Chelsey Tucker graduated with a Bachelor of History degree from Metropolitan State University in 2019. She now writes about insurance with her specialty being life insurance and has been quoted on Help Smart Phone and MEL Magazine.

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Dan Walker graduated with a BS in Administrative Management in 2005 and has been working in his family’s insurance agency, FCI Agency, for 15 years. He is licensed as an agent to write property and casualty insurance, including home, auto, umbrella, and dwelling fire insurance. He’s also been featured on sites like

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Reviewed by Daniel Walker
Licensed Auto Insurance Agent

UPDATED: Mar 19, 2020

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What Is Considered A Disability

While the American with Disabilities Act (or ADA) protects those American citizens with disabilities, the Act does not list every disability that qualifies for protection.

Obviously, those people with clear disabilities are fully protected under the law, though those who may have disabilities that are less immediately apparent may have a harder time getting their disability or disabilities covered.

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To understand better how health insurance coverage works, you need to understand what the government and doctors define as a disability.

What is defined as a disability?

One main point of the American with Disabilities Act is to define a disability. Title I defines it as physical or mental impairment that keeps a person from performing one or more of what is known as “major life activities.” One part of the definition requires the individual to have a record—medical or otherwise—of the impairment. In other words, the person needs to be regarded as having the disability.

A “major life activity”, which is also sometimes referred to as an Activity of Daily Living (usually by insurance companies) refers to the various activities that relate to ones ability to care for oneself. These activities include being able to:

  • Bathe yourself
  • Feed yourself
  • Walk on your own
  • Speak
  • Lift things (including yourself)
  • Work
  • Reach
  • Hear
  • Breathe
  • Think
  • Interact with others (among many others)

These activities are defined by the United States Equal Employment Opportunity Commission. Not all courts have agreed with this definition, though it is the standard.

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The ADA defines an impairment or disability as a condition that is based in a mental, psychological, or physiological problem. The definition includes the loss of limbs or the loss of senses (sight, sound, etc).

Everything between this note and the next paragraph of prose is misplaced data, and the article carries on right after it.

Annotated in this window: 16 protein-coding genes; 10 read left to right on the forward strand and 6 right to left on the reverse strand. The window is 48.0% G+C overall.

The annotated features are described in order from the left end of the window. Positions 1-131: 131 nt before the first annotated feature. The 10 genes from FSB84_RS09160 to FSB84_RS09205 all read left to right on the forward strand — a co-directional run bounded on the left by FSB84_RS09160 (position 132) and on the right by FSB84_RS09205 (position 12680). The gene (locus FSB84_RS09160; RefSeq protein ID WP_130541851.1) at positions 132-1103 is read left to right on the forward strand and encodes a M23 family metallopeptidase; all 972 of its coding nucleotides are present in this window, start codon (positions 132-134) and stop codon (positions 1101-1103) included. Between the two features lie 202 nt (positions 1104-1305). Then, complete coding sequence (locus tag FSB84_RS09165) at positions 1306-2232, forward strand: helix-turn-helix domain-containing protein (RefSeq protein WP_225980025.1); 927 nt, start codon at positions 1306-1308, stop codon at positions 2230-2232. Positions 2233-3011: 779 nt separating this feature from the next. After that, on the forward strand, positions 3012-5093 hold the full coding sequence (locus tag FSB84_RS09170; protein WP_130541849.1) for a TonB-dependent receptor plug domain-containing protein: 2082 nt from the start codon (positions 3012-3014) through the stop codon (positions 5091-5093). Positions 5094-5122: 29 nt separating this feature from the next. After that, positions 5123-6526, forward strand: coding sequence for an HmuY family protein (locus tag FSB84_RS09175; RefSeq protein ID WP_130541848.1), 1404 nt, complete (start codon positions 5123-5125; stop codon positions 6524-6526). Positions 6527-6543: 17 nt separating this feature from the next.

It also includes major conditions that are caused by respiratory, cardiovascular, musculoskeletal, skin and endocrine problems, as well as problems with the hemic or lymphatic systems. Other issues included in the definition include cosmetic disfigurements, mental issues (including mental retardation as well as mental and emotional illnesses), brain disorders, and some specific learning disabilities.

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What limitations are in the ADA?

The Act has some pretty set limits used to determine if someone’s disability actually qualifies for protection. For one, the impairment or disability has to “substantially” (their word) keep a person from being able to perform one or more of those major life activities. Even if that requirement is met, there are still others that must be met.

On a case-by-case basis, the individual’s disability (and subsequent protection under the ADA) is determined by how long they are expected to be disabled; the severity of the disability and its nature; and the condition’s long-term expected impact. Using this criteria, it is absolutely possible that one person with a form of a disease may qualify while another person may not, depending on the severity of the disease in each case.

What things are never covered by the ADA?

Some conditions can cause a person extreme difficulty in daily life, but they will still never be considered covered disabilities under the ADA. These include:

  • Pregnancy
  • Weight conditions, including obesity
  • Cultural- or economic-based problems
  • Drug use

At some point, someone also thought to exclude “being left-handed.” Hmm…

How does disability insurance work?

Disability insurance is designed to help replace the income for individuals who are no longer able to earn an income because of an illness. There are many different kinds of disability insurance policies, and every company has different terms. It is not always wise to simply buy the cheapest policy, because that policy may not ultimately do much—most people look for their policies to replace between 45% and 60% of their income.

Disability insurance regularly includes paid sick leave for a set amount of time as well as benefits for both long-term and short-term disabilities. Some employers offer this type of insurance, particularly if they provide other forms of insurance.

Even if your employer does not provide it, however, there are many types of private disability insurance available to you. Many companies on the open market will offer a wide variety of packages. You can purchase High Limit Disability Insurance if you make over a certain amount. This kind of insurance is usually on top of your basic disability insurance, and increases the benefit limit for those who make a lot of money.

The best way to find the best policy for you is to simply do your research! Use the free online quote tool to see what kind of policies and rates are available to you in the case that you become disabled or already are.

To get online disability insurance quotes simply type your zip code into the tool box